Conventional gun burners, although employing atomizing fuel injectors having conical spray patterns, usually introduce primary air in such fashion that mixing takes place and upstream combustion initiates within a generally cylindrical zone centrally of the blast tube. This by virtue of the manner in which primary air is introduced. Thus, whether most of the required primary air be introduced along a swirling path concentric with the fuel injector to intersect the conical fuel spray and entrain the same or the primary air stream be split to include mixing components both projecting the fuel spray downstream and introducing air radially inwardly through a perforated, generally cylindrical portion of a burner can, the result is the same; "choking" or constriction of the mixing zone and flame pattern. Even with such a choking effect it is still possible to achieve substantially complete mixing albeit over a somewhat longer distance and requiring a greater excess of air over a theoretical stoichiometric mix than would be required if the mixing zone were less constricted. Although, from the latter, it might appear immaterial whether a stoichiometric mix takes place over a greater or lesser axial distance and/or requiring a greater or lesser excess of primary air; such is not the case. Significent improvements result when, other factors being equal, the primary air requirement can be reduced. Thus where less air is required to achieve the same mixing; the extra energy requirements to heat and move the extra air are eliminated and, with less air flow requirement, air velocity is accordingly reduced thus increasing residence time of the combustion process, increasing heat exchange time with the heating medium and reducing stack temperatures.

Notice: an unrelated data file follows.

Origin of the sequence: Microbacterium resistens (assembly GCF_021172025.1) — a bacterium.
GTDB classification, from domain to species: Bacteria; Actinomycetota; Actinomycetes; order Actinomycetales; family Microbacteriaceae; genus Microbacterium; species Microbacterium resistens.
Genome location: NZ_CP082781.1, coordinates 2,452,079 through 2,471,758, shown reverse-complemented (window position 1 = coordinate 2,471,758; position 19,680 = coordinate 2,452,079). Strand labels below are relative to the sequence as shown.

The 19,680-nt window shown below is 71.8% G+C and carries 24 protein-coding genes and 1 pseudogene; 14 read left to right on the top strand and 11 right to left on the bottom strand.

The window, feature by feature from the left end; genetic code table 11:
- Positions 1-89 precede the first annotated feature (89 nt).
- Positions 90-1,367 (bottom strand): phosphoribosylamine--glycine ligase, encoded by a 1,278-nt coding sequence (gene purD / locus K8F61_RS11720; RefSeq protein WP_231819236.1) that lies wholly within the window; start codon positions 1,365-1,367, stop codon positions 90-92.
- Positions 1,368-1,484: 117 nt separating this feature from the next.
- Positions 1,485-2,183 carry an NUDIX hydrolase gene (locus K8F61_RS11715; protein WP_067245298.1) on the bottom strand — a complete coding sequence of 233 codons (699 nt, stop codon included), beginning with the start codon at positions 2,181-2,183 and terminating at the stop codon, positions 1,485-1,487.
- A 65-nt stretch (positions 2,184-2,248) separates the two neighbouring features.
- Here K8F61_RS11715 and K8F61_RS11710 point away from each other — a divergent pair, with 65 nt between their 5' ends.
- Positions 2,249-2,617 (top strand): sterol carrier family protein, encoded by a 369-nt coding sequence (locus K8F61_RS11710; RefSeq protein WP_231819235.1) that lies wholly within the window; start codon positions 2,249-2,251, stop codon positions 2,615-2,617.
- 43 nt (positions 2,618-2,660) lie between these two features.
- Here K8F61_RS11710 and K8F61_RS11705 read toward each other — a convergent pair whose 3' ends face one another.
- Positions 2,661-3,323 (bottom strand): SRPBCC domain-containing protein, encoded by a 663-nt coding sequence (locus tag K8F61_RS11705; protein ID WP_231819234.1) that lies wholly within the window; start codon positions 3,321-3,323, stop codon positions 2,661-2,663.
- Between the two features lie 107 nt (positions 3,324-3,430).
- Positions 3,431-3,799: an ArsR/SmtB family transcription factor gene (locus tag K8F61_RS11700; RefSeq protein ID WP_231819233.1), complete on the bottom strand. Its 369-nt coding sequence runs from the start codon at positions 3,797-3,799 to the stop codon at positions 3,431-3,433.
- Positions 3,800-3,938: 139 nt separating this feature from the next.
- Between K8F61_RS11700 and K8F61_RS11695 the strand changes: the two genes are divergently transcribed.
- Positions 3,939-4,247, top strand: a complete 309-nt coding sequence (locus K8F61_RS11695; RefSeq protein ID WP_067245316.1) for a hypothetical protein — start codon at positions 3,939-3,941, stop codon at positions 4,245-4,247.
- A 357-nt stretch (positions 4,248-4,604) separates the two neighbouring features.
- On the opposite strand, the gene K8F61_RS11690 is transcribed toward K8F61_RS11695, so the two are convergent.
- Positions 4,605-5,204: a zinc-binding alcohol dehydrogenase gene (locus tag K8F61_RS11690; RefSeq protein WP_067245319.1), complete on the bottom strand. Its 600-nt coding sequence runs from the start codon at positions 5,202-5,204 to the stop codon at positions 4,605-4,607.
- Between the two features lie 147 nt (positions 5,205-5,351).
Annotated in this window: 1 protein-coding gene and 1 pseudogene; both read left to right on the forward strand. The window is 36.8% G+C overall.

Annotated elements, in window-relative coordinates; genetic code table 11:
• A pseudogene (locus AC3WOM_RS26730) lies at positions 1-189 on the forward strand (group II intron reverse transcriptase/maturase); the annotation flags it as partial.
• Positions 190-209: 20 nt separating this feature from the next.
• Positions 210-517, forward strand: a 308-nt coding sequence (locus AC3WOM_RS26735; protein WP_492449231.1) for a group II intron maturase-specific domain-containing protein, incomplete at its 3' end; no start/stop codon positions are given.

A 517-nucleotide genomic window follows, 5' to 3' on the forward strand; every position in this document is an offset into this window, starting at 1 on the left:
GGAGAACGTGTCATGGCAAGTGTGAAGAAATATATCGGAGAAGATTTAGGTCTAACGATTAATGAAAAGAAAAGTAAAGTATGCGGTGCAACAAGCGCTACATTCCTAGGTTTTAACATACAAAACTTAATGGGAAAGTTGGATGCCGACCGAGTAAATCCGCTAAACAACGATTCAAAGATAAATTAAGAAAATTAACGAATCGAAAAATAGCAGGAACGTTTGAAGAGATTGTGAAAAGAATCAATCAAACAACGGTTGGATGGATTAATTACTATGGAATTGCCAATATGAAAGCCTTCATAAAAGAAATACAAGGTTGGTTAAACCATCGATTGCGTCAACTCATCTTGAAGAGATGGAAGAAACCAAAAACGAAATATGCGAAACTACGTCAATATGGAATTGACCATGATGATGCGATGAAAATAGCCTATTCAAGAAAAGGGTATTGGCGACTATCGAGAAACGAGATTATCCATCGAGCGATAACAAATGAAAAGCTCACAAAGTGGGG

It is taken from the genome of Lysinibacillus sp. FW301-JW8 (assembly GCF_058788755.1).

While some of the theoretical considerations underlying the dramatic increase in combustion efficiency of the burner assembly herein disclosed as compared with various conventional assemblies are not fully understood, the empirical results of independent comparative testing are fully documented.

SUMMARY OF THE INVENTION

Empirical data indicates that the improved results derive, primarily, from an increase in fuel/air mixing efficiency as evidenced by reduced primary air requirement to achieve a stoichiometric mix. The improved mixing efficiency appears, in turn, to derive from the establishment and maintenance of a shaped, internally turbulent fuel/air mixing zone which is rotationally static and exhibits maximal surface are obtainable within the constraints imposed by a conventional injector and standard blast tube.